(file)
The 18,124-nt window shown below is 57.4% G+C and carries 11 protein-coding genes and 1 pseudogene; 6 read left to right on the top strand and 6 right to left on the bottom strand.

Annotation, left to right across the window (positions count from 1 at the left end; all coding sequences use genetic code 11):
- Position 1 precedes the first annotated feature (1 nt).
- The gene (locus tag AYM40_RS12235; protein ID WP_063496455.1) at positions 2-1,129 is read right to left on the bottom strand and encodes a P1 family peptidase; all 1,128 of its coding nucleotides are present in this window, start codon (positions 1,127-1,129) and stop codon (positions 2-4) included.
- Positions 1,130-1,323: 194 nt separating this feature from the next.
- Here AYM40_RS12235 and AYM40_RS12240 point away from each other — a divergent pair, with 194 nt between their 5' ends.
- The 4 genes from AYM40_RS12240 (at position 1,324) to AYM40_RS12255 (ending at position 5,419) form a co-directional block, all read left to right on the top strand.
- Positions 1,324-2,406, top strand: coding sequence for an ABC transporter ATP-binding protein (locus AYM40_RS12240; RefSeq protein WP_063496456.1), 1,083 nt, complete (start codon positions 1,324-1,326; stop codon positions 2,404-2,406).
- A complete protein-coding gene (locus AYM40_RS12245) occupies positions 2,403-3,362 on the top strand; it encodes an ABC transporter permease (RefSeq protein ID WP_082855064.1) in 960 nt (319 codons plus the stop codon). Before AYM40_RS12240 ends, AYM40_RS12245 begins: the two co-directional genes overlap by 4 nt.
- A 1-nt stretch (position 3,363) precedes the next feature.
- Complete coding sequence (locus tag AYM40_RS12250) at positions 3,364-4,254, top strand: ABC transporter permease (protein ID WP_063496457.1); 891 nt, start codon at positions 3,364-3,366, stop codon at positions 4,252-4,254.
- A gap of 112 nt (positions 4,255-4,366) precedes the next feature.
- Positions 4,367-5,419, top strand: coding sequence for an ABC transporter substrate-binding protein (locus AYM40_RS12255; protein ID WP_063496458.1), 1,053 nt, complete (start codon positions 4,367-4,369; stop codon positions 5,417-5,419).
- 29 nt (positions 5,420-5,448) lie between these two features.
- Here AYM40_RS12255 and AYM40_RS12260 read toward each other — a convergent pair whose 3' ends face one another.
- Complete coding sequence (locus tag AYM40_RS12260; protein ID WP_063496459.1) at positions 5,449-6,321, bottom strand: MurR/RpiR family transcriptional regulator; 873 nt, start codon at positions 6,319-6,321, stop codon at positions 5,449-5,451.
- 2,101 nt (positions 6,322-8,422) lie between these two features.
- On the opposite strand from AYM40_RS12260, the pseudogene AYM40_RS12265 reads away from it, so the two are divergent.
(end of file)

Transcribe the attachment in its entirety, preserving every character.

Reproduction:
The 18,124-nt window shown below is 57.4% G+C and carries 11 protein-coding genes and 1 pseudogene; 6 read left to right on the top strand and 6 right to left on the bottom strand.

Annotation, left to right across the window (positions count from 1 at the left end; all coding sequences use genetic code 11):
- Position 1 precedes the first annotated feature (1 nt).
- The gene (locus tag AYM40_RS12235; protein ID WP_063496455.1) at positions 2-1,129 is read right to left on the bottom strand and encodes a P1 family peptidase; all 1,128 of its coding nucleotides are present in this window, start codon (positions 1,127-1,129) and stop codon (positions 2-4) included.
- Positions 1,130-1,323: 194 nt separating this feature from the next.
- Here AYM40_RS12235 and AYM40_RS12240 point away from each other — a divergent pair, with 194 nt between their 5' ends.
- The 4 genes from AYM40_RS12240 (at position 1,324) to AYM40_RS12255 (ending at position 5,419) form a co-directional block, all read left to right on the top strand.
- Positions 1,324-2,406, top strand: coding sequence for an ABC transporter ATP-binding protein (locus AYM40_RS12240; RefSeq protein WP_063496456.1), 1,083 nt, complete (start codon positions 1,324-1,326; stop codon positions 2,404-2,406).
- A complete protein-coding gene (locus AYM40_RS12245) occupies positions 2,403-3,362 on the top strand; it encodes an ABC transporter permease (RefSeq protein ID WP_082855064.1) in 960 nt (319 codons plus the stop codon). Before AYM40_RS12240 ends, AYM40_RS12245 begins: the two co-directional genes overlap by 4 nt.
- A 1-nt stretch (position 3,363) precedes the next feature.
- Complete coding sequence (locus tag AYM40_RS12250) at positions 3,364-4,254, top strand: ABC transporter permease (protein ID WP_063496457.1); 891 nt, start codon at positions 3,364-3,366, stop codon at positions 4,252-4,254.
- A gap of 112 nt (positions 4,255-4,366) precedes the next feature.
- Positions 4,367-5,419, top strand: coding sequence for an ABC transporter substrate-binding protein (locus AYM40_RS12255; protein ID WP_063496458.1), 1,053 nt, complete (start codon positions 4,367-4,369; stop codon positions 5,417-5,419).
- 29 nt (positions 5,420-5,448) lie between these two features.
- Here AYM40_RS12255 and AYM40_RS12260 read toward each other — a convergent pair whose 3' ends face one another.
- Complete coding sequence (locus tag AYM40_RS12260; protein ID WP_063496459.1) at positions 5,449-6,321, bottom strand: MurR/RpiR family transcriptional regulator; 873 nt, start codon at positions 6,319-6,321, stop codon at positions 5,449-5,451.
- 2,101 nt (positions 6,322-8,422) lie between these two features.
- On the opposite strand from AYM40_RS12260, the pseudogene AYM40_RS12265 reads away from it, so the two are divergent.